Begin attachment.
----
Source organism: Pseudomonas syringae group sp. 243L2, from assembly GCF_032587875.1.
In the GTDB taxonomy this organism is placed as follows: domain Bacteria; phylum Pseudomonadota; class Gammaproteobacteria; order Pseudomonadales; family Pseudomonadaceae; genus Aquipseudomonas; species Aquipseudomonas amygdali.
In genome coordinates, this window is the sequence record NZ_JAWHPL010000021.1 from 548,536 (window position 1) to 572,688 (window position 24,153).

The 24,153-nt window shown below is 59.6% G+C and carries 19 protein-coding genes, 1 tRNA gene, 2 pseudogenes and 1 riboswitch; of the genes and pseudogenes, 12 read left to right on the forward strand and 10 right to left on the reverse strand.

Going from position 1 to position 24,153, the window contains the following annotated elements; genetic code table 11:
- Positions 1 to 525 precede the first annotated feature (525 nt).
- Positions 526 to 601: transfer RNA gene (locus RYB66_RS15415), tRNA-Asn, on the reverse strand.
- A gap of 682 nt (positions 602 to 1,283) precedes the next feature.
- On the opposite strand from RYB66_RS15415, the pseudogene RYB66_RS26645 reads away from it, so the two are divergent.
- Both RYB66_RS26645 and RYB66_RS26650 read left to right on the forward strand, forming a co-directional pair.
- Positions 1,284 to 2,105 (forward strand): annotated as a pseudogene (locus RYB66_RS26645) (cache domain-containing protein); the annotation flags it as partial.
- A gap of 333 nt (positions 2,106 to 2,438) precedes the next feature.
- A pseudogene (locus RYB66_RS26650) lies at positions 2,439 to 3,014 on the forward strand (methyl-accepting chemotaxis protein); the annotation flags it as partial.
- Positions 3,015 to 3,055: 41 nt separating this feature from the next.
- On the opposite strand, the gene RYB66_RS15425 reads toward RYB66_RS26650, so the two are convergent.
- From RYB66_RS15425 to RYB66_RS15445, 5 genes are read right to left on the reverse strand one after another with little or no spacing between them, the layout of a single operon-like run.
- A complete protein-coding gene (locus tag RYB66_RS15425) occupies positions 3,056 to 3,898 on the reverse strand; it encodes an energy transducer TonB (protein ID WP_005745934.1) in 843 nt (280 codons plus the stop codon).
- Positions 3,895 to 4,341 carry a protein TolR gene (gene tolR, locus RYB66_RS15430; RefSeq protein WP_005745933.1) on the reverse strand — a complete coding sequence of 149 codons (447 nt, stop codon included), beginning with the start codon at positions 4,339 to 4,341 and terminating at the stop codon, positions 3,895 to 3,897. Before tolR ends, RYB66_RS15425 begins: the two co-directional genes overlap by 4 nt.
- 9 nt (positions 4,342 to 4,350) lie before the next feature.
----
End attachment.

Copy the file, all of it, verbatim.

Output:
Source organism: Pseudomonas syringae group sp. 243L2, from assembly GCF_032587875.1.
In the GTDB taxonomy this organism is placed as follows: domain Bacteria; phylum Pseudomonadota; class Gammaproteobacteria; order Pseudomonadales; family Pseudomonadaceae; genus Aquipseudomonas; species Aquipseudomonas amygdali.
In genome coordinates, this window is the sequence record NZ_JAWHPL010000021.1 from 548,536 (window position 1) to 572,688 (window position 24,153).

The 24,153-nt window shown below is 59.6% G+C and carries 19 protein-coding genes, 1 tRNA gene, 2 pseudogenes and 1 riboswitch; of the genes and pseudogenes, 12 read left to right on the forward strand and 10 right to left on the reverse strand.

Going from position 1 to position 24,153, the window contains the following annotated elements; genetic code table 11:
- Positions 1 to 525 precede the first annotated feature (525 nt).
- Positions 526 to 601: transfer RNA gene (locus RYB66_RS15415), tRNA-Asn, on the reverse strand.
- A gap of 682 nt (positions 602 to 1,283) precedes the next feature.
- On the opposite strand from RYB66_RS15415, the pseudogene RYB66_RS26645 reads away from it, so the two are divergent.
- Both RYB66_RS26645 and RYB66_RS26650 read left to right on the forward strand, forming a co-directional pair.
- Positions 1,284 to 2,105 (forward strand): annotated as a pseudogene (locus RYB66_RS26645) (cache domain-containing protein); the annotation flags it as partial.
- A gap of 333 nt (positions 2,106 to 2,438) precedes the next feature.
- A pseudogene (locus RYB66_RS26650) lies at positions 2,439 to 3,014 on the forward strand (methyl-accepting chemotaxis protein); the annotation flags it as partial.
- Positions 3,015 to 3,055: 41 nt separating this feature from the next.
- On the opposite strand, the gene RYB66_RS15425 reads toward RYB66_RS26650, so the two are convergent.
- From RYB66_RS15425 to RYB66_RS15445, 5 genes are read right to left on the reverse strand one after another with little or no spacing between them, the layout of a single operon-like run.
- A complete protein-coding gene (locus tag RYB66_RS15425) occupies positions 3,056 to 3,898 on the reverse strand; it encodes an energy transducer TonB (protein ID WP_005745934.1) in 843 nt (280 codons plus the stop codon).
- Positions 3,895 to 4,341 carry a protein TolR gene (gene tolR, locus RYB66_RS15430; RefSeq protein WP_005745933.1) on the reverse strand — a complete coding sequence of 149 codons (447 nt, stop codon included), beginning with the start codon at positions 4,339 to 4,341 and terminating at the stop codon, positions 3,895 to 3,897. Before tolR ends, RYB66_RS15425 begins: the two co-directional genes overlap by 4 nt.
- 9 nt (positions 4,342 to 4,350) lie before the next feature.